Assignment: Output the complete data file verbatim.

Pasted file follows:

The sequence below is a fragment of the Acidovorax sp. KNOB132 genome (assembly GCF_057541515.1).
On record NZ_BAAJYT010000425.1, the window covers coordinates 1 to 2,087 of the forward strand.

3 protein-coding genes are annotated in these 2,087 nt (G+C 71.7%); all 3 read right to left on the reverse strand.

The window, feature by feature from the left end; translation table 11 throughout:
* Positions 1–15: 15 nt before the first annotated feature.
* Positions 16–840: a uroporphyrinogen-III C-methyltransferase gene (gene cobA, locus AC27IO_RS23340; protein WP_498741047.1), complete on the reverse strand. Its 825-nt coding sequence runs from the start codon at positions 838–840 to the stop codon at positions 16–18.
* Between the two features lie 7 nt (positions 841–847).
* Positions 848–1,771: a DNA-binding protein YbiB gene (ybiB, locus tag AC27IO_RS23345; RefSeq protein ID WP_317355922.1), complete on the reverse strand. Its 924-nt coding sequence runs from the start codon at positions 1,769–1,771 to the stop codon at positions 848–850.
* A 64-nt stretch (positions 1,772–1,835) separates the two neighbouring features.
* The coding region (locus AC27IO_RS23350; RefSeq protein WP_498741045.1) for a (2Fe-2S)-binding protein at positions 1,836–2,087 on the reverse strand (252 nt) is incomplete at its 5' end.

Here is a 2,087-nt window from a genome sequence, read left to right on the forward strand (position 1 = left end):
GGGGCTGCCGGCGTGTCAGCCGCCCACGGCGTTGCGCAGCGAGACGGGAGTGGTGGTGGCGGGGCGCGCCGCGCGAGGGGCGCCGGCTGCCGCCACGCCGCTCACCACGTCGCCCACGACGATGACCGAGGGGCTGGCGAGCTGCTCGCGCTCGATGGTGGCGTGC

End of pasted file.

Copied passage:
The sequence below is a fragment of the Acidovorax sp. KNOB132 genome (assembly GCF_057541515.1).
On record NZ_BAAJYT010000425.1, the window covers coordinates 1 to 2,087 of the forward strand.

3 protein-coding genes are annotated in these 2,087 nt (G+C 71.7%); all 3 read right to left on the reverse strand.

The window, feature by feature from the left end; translation table 11 throughout:
* Positions 1–15: 15 nt before the first annotated feature.
* Positions 16–840: a uroporphyrinogen-III C-methyltransferase gene (gene cobA, locus AC27IO_RS23340; protein WP_498741047.1), complete on the reverse strand. Its 825-nt coding sequence runs from the start codon at positions 838–840 to the stop codon at positions 16–18.
* Between the two features lie 7 nt (positions 841–847).
* Positions 848–1,771: a DNA-binding protein YbiB gene (ybiB, locus tag AC27IO_RS23345; RefSeq protein ID WP_317355922.1), complete on the reverse strand. Its 924-nt coding sequence runs from the start codon at positions 1,769–1,771 to the stop codon at positions 848–850.
* A 64-nt stretch (positions 1,772–1,835) separates the two neighbouring features.
* The coding region (locus AC27IO_RS23350; RefSeq protein WP_498741045.1) for a (2Fe-2S)-binding protein at positions 1,836–2,087 on the reverse strand (252 nt) is incomplete at its 5' end.

Here is a 2,087-nt window from a genome sequence, read left to right on the forward strand (position 1 = left end):
GGGGCTGCCGGCGTGTCAGCCGCCCACGGCGTTGCGCAGCGAGACGGGAGTGGTGGTGGCGGGGCGCGCCGCGCGAGGGGCGCCGGCTGCCGCCACGCCGCTCACCACGTCGCCCACGACGATGACCGAGGGGCTGGCGAGCTGCTCGCGCTCGATGGTGGCGTGC